Initial Research Findings

My initial data has given me a lot of insight into learning centers. So far, I have found it to be relatively easy to incorporate the Alaska State Standards for curriculum into my daily centers. This week, my students completed the math, reading, writing, and art learning centers. I have technology, social studies and science planned for next week. I incorporated the math learning center into our sensory table and my students loved it! I think next week we will have a science learning center in the sensory table and my students will work with magnets.

I found that talking candidly with my students about the reasons I dislike centers to be valuable. We talked about the noise levels, bickering, tattling, interruptions, and general expectations about working independently. I was surprised at how much my students wanted to help me like center time. They love to be helpful and I should have discussed my feelings with them sooner instead of spending most of the year being frustrated.

I found that my classroom rules were sabotaging having independent learning centers. I want my students to be independent, but if they have to ask me every time they need to leave their center then I am forcing them to be dependent on me. Further, it adds to my frustration because I’m constantly being interrupted while I’m trying to work with other students. The first day of my research, I was a wreck. I felt like I had zero control of the classroom and I was very anxious. As the week progressed, my anxiety has lessened. I do not need to be in control of everything and everyone all the time. My students know what to do and my research shows it. I was not interrupted very often during learning centers time and was able to conduct my observations with few disruptions. I have also found patterns. There are specific students that are more prone to interrupting me during centers and there were specific learning centers that had high occurrences of disruptions. Therefore, I need to work with my students that are struggling the most at being independent and I need to address the problems I am having with my specific centers. Overall, I am finding that my centers are engaging and can be done independently, which is very encouraging since that is my research objective.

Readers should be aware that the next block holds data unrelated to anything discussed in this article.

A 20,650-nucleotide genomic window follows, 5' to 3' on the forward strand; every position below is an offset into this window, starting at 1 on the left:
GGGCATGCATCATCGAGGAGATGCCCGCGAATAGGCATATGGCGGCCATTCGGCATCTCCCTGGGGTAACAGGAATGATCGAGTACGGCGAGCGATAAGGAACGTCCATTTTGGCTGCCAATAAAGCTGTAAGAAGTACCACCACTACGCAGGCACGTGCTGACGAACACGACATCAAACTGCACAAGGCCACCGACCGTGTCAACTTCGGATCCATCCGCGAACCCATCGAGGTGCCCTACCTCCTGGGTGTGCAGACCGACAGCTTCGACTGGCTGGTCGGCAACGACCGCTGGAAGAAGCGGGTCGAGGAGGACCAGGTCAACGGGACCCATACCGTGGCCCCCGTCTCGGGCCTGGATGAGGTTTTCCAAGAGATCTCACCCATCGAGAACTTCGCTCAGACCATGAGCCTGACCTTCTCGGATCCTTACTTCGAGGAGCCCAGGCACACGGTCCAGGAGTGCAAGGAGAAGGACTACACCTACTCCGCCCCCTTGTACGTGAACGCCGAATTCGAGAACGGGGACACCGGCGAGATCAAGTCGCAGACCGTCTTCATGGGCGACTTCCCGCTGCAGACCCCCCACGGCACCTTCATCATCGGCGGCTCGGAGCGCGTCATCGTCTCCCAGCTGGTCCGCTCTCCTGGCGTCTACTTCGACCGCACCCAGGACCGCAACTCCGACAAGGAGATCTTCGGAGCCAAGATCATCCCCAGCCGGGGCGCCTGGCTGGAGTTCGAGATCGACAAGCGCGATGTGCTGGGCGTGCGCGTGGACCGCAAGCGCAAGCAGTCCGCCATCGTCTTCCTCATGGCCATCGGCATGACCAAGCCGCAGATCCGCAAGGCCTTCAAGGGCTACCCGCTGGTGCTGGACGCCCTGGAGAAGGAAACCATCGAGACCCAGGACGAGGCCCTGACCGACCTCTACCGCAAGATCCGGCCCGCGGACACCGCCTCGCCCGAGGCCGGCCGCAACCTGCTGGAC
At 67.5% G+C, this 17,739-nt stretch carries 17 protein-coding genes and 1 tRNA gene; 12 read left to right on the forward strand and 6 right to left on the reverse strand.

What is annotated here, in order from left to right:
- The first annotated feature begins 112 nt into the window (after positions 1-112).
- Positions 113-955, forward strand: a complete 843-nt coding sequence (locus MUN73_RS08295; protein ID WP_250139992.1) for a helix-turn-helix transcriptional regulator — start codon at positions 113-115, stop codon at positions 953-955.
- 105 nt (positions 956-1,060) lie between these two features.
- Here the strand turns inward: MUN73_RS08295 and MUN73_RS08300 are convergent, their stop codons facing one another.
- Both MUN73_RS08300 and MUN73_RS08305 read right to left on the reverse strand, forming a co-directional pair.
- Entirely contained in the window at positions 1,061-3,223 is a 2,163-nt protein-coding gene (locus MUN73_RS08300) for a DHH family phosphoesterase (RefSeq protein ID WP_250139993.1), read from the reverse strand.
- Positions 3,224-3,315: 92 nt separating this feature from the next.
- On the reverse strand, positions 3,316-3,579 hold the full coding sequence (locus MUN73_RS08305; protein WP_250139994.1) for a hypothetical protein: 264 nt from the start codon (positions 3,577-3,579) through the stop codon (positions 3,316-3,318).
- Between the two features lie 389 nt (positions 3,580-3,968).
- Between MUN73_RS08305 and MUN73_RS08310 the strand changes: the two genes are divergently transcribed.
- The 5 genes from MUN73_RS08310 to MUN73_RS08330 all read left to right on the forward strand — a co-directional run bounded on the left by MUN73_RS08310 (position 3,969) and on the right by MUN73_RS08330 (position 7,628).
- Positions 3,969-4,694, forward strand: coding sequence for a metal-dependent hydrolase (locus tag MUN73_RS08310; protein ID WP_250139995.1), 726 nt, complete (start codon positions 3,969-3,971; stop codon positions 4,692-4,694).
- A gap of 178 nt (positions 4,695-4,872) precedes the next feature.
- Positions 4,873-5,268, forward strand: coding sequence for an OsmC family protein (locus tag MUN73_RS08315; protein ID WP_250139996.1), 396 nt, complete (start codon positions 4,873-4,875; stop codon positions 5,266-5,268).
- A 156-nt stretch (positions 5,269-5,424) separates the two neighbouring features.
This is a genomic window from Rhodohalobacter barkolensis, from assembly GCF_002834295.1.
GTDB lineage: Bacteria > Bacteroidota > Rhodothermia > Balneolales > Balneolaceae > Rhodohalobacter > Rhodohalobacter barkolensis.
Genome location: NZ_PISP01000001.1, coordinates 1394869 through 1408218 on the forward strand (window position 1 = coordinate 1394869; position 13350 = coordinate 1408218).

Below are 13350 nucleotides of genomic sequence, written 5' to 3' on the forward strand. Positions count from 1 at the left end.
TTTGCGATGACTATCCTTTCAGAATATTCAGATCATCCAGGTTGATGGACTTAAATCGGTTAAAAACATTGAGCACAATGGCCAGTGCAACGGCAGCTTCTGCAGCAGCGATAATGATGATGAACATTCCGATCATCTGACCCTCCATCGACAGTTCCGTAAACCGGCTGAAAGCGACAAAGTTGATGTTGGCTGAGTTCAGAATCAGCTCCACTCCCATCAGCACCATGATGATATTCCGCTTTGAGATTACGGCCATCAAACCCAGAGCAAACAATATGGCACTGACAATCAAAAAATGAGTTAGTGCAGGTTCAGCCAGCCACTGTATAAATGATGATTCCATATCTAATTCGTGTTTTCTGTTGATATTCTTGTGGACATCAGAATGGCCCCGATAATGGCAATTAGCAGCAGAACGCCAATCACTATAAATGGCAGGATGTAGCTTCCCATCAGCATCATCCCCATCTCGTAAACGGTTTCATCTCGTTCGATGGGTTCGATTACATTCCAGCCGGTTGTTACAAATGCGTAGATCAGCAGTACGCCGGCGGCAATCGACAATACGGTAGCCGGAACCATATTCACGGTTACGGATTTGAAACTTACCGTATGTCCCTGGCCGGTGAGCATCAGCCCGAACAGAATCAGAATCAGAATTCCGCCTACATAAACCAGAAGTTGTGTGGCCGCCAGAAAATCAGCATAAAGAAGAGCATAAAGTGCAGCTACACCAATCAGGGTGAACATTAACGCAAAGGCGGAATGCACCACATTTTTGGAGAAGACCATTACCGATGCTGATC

I made a few revisions already to my data collection plan. I changed my observation form after test driving it on Monday. My main issue right now is the post interview. I feel the answers I am getting from my kindergarteners make it unreliable. I ask them what they liked and didn’t like about the learning center. I also ask them if the learning center was too hard or too easy (I need to add whether it is just right) and if they would want to do the center again. Some of their answers are not making sense. For example, I asked what they didn’t like about the math center and two of them said that they didn’t like it because it was math. They also said that it was too easy. Then I asked them if they wanted to do it again and they excitedly said “yes!” I think I need to add a question asking why they said yes or no to that last question. I would like to get some insight their reasoning behind their answer.

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6 thoughts on “Initial Research Findings

  1. It sounds like you got a wonderful start to your project! I teach 1st grade so I know what you mean about being interrupted during small group time. It can be frustrating. One thing I do is put a push light on my desk. When the light is on students to not come to my table to interrupt me no matter what. They have learned to ask a friend first. This has really been successful in my class. Just thought I would share it with you. Hope you have another successful week of data collection!!!